There are no clinical or serological reports of perinatal transmission of MERS, though vertical transmission has been reported for non-coronavirus respiratory viruses including influenza and respiratory syncytial virus (RSV) [58
]. Researchers have not yet discovered ongoing transmission of MERS-CoV within communities outside of health care settings.
The clinical presentation of MERS varies from asymptomatic to severe pneumonia with acute respiratory distress syndrome (ARDS), septic shock, and multiple organ failure, often resulting in death. Most patients with MERS develop severe acute respiratory illness accompanied by fever, cough, and shortness of breath [50
]. Progression to pneumonia is swift—usually within the first week —and at least one-third of patients also present with gastrointestinal symptoms [1
]. MERS progresses much more rapidly to respiratory failure and has a higher case fatality rate than SARS [1
]. Unlike SARS, however, infection with MERS-CoV is generally mild in healthy individuals but more severe in immunocompromised patients and people with underlying comorbidities [1
]. The overall CFR of MERS is approximately 34.4% [46
]. Most fatalities have been associated with pre-existing medical conditions like chronic lung disease, diabetes, and renal failure, as well as weakened immune systems [59
], making such individuals high risk. As a result of the immunological changes that occur during pregnancy, women who are pregnant are included in this high-risk group. Pregnant women may develop severe disease and fatal maternal and/or fetal outcomes as a result of MERS-CoV infection; however, little is known of the pathophysiology of this infection during pregnancy.
9. MERS and Pregnancy
Limited data exists on the prevalence and clinical features of MERS during pregnancy, birth, and the postnatal period. It is likely, however, that the immunological changes that normally occur in pregnancy may alter susceptibility to the MERS-CoV and the severity of clinical illness [60
]. Pregnant women infected with SARS-CoV, a related coronavirus, appear to have increased morbidity and mortality when compared to non-pregnant women, suggesting that MERS-CoV could also lead to severe clinical outcomes in pregnancy. To date, however, very few pregnancy-associated cases (n
= 11) have been documented, with 91% having adverse clinical outcomes.
Between November 2012 and February 2016, there were 1308 cases of MERS reported by the Saudi Arabia Ministry of Health (MoH). Of these, 5 patients were pregnant, according to a retrospective study by Assiri et al. [47
], and all resulted in adverse outcomes. Patient ages ranged from 27 to 34 years, with occurrence of exposure in either the 2nd or 3rd trimester. All 5 cases received intensive care. Two women died and there were 2 cases of perinatal death— 1 stillbirth and 1 neonatal death shortly after emergency cesarean section. These instances of severe maternal and perinatal outcomes are consistent with other reports of MERS-CoV infection in pregnant women, as well as outcomes associated with SARS-CoV infection. The authors of the retrospectives study concede that unreported cases of MERS in pregnancy are likely due to lack of routine pregnancy testing [47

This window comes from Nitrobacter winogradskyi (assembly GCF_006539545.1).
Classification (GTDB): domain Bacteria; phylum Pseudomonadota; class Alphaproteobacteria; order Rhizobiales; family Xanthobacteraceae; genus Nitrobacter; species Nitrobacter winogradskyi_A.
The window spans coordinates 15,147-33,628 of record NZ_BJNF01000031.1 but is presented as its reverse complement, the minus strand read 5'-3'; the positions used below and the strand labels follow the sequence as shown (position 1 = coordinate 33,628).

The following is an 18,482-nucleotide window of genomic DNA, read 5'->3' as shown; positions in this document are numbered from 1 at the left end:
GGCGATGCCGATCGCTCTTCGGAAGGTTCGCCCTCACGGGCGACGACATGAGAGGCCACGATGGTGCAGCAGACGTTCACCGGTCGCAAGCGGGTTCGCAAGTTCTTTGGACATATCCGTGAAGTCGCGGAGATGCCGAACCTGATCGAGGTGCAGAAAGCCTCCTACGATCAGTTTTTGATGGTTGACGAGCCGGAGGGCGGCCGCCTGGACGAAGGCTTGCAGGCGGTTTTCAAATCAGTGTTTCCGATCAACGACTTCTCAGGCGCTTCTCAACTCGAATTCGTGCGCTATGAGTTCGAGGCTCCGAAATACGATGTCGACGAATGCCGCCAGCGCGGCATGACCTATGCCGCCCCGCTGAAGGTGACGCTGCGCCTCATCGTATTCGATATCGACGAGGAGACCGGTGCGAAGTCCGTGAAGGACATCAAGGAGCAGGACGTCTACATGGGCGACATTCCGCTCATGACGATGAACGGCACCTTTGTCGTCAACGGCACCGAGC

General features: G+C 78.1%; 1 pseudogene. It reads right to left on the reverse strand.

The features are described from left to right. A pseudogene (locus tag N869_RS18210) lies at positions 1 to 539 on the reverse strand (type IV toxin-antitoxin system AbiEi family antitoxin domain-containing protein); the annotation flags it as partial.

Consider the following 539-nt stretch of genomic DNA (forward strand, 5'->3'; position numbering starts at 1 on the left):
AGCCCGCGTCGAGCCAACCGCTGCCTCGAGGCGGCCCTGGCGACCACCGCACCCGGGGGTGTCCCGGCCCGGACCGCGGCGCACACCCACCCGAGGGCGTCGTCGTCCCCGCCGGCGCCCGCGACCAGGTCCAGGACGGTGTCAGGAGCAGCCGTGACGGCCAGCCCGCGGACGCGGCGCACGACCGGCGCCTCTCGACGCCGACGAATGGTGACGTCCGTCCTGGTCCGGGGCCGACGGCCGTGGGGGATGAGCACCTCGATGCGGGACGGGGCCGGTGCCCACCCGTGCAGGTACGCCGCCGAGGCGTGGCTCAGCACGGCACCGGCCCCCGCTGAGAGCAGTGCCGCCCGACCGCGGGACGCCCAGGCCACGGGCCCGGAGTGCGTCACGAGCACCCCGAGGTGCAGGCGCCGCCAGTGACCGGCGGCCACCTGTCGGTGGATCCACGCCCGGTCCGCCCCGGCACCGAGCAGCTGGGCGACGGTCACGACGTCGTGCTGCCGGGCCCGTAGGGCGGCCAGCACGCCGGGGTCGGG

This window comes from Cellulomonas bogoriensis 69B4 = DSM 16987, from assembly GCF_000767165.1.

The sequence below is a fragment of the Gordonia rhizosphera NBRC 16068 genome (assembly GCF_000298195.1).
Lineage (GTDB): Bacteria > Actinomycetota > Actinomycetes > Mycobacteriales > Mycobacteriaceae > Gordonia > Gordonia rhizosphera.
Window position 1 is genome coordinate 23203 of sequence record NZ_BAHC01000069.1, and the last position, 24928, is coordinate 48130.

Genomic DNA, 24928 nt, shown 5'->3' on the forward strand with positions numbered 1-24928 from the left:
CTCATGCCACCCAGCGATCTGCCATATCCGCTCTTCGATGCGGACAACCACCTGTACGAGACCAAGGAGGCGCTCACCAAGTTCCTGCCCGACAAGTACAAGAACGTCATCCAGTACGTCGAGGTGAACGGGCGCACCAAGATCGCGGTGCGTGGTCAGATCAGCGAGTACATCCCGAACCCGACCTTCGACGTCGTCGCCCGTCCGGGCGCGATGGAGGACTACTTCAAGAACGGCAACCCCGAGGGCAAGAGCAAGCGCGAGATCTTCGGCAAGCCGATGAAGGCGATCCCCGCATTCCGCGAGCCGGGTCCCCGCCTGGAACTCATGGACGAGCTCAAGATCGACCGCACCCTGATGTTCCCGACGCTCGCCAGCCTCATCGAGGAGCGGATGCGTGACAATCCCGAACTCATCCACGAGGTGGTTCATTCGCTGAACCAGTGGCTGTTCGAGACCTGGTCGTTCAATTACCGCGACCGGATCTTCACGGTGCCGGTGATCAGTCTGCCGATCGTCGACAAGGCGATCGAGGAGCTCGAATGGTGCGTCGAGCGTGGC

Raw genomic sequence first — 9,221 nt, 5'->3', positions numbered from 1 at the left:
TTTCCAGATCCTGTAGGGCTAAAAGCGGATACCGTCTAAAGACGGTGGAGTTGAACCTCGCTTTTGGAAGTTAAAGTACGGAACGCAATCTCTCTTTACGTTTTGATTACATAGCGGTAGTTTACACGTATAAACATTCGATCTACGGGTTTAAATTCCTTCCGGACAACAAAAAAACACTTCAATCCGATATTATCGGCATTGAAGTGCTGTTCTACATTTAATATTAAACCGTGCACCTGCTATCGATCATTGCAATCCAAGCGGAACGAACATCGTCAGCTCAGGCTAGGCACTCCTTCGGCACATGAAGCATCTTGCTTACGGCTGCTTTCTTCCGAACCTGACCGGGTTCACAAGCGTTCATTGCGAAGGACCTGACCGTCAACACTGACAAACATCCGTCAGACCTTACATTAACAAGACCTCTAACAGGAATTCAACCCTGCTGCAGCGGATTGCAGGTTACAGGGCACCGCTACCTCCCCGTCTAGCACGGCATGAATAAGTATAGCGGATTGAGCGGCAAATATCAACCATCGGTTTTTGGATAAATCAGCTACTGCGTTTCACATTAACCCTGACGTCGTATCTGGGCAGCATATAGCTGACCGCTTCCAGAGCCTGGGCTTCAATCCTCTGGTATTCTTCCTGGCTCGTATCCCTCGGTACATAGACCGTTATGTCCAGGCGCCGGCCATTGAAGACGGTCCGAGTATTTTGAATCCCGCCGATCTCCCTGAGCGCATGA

]. They conclude that pregnancy testing for women of reproductive age should be considered for those who test positive for MERS-CoV, to contribute to overall understanding of pathogenesis and epidemiological risk. Additionally, 2 of the 5 patients were healthcare workers, which corresponds with existing knowledge of higher risk of exposure to MERS-CoV in healthcare settings.
In a separate case report of MERS occurring in pregnancy, Alserehi et al. [58
] described a 33-year-old critical care nurse who became infected during the 3rd trimester in the midst of a large hospital outbreak. In the days following hospital admission, she developed respiratory failure necessitating mechanical ventilation and administration of dexamethasone as prophylaxis for the fetus. Following an emergency cesarean section at 32 weeks gestation, she was transferred to the intensive care unit (ICU) and later recovered. The preterm but otherwise healthy infant was kept in the neonatal unit for observation and later released along with his mother. In contrast to other reported cases, this patient had a successful outcome, perhaps due to the timing of MERS-CoV exposure, her young age, the use of steroids, and differences in immune response.
Alfaraj et al. [61
] described 2 cases of maternal infection with MERS-CoV at the Prince Mohammed Bin Abdulaziz Hospital (PMAH) in Saudi Arabia. Maternal infection in both cases was confirmed by nasopharyngeal swab testing by RT-PCR. One patient was a 29-year-old woman at 6 weeks gestation with no underlying medical conditions. The second patient, a 39-year-old at 24 weeks gestation, had several comorbidities, including end stage renal disease, hypertension, and hemodialysis. This woman presented to the hospital after contact with a MERS-CoV-infected person during an active outbreak. Both patients later tested negative for MERS-CoV and were subsequently discharged. The younger patient delivered a healthy, full-term infant. The status of the other delivery is unknown. Neither fetus was tested for MERS-CoV.
According to Payne et al. [62
], epidemiologic investigation of the 2012 MERS outbreak in Zarqa, Jordan, revealed that a 2nd trimester stillbirth (5 months gestational age) had occurred as a result of maternal exposure to MERS-CoV. The mother experienced fever, fatigue, headache and cough, concurrently with vaginal bleeding and abdominal pain. On the 7th day of symptoms, she had a fetal death. The mother was confirmed to have antibody to MERS-CoV, and she self-reported having had unprotected contact with family members who later tested positive for the virus. This was the first documented occurrence of stillbirth during maternal infection with MERS-CoV.